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Development of an Integrated Water Resources Strategy: Assessing the Public’s Values, Knowledge, Perception of Risk, and Acceptability of Management Strategies.

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dc.creator Hubbard, Monica
dc.creator Wolters, Erika Allen
dc.date.accessioned 2011-09-12T23:07:03Z
dc.date.available 2011-09-12T23:07:03Z
dc.date.issued 2011-05-25
dc.identifier.uri http://hdl.handle.net/1957/23212
dc.description Presented at The Oregon Water Conference, May 24-25, 2011, Corvallis, OR. en_US
dc.description.abstract Oregon is perceived as a water rich state; however, as the 2001 Klamath Basin crisis demonstrated, Oregon is not immune to water conflict and problems. Due to its seasonal fluctuations in water availability and geographical variation, Oregon can be considered a water scarce state, with the majority of surface water already fully, or in some places, over allocated during summer months. Climate change, population growth, and increased demand for water in Oregon are stressors compromising water quantity and quality for water users, ecosystem services, as well as limiting resources available for fish and wildlife. In 2009, the 75th Legislative Assembly passed HB 3369 authorizing the Oregon Water Resources Department (in conjunction with Oregon Department of Fish and Wildlife, the Department of Environmental Quality, and the Department of Agriculture) to develop a statewide, integrated water resources strategy, signifying the need for an assessment of water use and availability, as well as a projection for future water needs. In order to develop a statewide, integrated water resource plan, it is important to determine how Oregonians perceive water issues in Oregon. As such, as assessment of Oregonians’ risk perception, knowledge, values and adaptability to changing water conditions is imperative to plan for future water needs of people and ecosystems. Further, it is necessary to understand just how climate change will impact the amount, timing and availability of snowpack runoff that supplies the majority of water to the residents and wildlife in Oregon. We will therefore highlight results from two statewide surveys and interviews of Oregon residents, elected officials, and agency personnel in order to describe the socio-political perceptions of Oregonians. en_US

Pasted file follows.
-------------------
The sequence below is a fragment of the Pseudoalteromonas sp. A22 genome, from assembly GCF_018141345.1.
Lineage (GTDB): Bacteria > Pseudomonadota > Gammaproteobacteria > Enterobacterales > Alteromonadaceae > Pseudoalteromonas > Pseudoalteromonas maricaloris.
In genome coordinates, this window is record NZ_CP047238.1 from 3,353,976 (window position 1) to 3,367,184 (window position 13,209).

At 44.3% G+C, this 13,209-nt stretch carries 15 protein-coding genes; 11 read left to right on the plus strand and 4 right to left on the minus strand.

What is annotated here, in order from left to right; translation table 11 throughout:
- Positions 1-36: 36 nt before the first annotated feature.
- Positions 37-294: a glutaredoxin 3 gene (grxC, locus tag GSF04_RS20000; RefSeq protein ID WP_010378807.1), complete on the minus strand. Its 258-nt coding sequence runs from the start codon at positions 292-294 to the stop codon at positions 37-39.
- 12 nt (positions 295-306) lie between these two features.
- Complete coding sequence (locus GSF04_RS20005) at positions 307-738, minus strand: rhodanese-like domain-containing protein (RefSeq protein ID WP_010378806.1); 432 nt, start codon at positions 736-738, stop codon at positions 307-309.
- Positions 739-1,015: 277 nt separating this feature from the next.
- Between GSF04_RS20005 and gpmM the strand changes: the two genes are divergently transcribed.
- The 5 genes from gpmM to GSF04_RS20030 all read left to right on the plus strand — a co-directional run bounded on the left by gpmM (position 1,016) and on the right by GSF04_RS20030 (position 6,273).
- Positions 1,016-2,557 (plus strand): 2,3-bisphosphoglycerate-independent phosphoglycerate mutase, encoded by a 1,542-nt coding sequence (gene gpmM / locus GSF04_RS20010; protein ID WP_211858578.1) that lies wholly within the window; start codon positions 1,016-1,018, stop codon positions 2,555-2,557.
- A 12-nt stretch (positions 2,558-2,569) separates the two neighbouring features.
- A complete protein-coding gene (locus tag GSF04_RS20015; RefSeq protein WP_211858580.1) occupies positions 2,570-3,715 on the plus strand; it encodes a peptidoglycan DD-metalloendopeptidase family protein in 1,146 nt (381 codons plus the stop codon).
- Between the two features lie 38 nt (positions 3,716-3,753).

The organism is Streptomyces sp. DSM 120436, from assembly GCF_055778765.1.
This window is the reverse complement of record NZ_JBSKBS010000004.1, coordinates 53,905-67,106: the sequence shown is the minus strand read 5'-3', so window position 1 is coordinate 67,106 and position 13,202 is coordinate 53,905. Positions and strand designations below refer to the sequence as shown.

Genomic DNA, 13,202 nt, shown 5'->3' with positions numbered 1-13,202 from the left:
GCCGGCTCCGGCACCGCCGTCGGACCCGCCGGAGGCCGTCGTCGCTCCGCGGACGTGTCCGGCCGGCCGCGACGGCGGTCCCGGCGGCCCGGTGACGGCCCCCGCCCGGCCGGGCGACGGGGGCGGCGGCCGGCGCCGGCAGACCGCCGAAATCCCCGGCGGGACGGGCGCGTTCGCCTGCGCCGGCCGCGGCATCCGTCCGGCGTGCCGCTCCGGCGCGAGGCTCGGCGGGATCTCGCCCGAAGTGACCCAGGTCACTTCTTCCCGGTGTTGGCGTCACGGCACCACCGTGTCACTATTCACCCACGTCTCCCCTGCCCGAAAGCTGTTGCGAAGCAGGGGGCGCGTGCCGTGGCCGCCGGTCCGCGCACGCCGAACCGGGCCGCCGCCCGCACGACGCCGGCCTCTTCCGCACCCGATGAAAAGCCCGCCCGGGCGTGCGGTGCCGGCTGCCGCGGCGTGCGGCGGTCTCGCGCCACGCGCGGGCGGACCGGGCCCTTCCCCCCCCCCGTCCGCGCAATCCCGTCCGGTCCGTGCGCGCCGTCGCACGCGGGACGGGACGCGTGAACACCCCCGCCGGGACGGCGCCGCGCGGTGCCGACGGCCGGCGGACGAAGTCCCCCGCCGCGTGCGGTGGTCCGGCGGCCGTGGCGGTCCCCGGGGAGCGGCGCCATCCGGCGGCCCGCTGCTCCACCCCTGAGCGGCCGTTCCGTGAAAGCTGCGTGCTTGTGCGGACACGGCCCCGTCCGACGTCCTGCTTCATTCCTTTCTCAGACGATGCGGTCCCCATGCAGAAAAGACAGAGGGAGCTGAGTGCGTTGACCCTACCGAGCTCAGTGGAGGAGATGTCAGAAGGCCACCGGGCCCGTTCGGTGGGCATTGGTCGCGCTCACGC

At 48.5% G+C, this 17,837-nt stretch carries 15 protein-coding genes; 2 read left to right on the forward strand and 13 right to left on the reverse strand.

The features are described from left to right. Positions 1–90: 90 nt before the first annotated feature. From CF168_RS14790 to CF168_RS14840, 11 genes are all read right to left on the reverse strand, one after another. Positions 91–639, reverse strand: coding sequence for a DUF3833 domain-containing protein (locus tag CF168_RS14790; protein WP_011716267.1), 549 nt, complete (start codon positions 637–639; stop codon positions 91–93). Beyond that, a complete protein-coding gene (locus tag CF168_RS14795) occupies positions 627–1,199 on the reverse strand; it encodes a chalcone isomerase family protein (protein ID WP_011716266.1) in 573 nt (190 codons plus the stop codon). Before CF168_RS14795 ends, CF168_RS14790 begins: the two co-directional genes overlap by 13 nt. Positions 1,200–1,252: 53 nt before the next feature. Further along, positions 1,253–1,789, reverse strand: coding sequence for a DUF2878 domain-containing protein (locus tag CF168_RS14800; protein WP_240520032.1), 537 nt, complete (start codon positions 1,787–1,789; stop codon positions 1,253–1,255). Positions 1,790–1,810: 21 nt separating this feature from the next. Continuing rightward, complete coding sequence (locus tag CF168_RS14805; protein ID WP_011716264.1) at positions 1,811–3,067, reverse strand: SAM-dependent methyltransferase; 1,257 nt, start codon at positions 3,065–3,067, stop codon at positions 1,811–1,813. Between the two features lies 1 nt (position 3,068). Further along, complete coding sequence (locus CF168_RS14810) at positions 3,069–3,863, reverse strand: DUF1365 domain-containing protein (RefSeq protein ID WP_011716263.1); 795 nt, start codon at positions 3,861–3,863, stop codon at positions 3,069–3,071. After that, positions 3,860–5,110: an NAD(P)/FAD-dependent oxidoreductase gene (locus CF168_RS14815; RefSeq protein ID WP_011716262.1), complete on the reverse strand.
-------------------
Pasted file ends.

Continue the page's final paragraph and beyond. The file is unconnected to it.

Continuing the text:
dc.language.iso en_US en_US
dc.publisher The Oregon Water Conference en_US
dc.subject Integrated Water Resources Strategies en_US
dc.subject Public knowledge en_US
dc.subject Socio-political en_US
dc.subject Water consumption en_US
dc.title Development of an Integrated Water Resources Strategy: Assessing the Public’s Values, Knowledge, Perception of Risk, and Acceptability of Management Strategies. en_US
dc.type Presentation en_US
dc.description.peerreview no en_US


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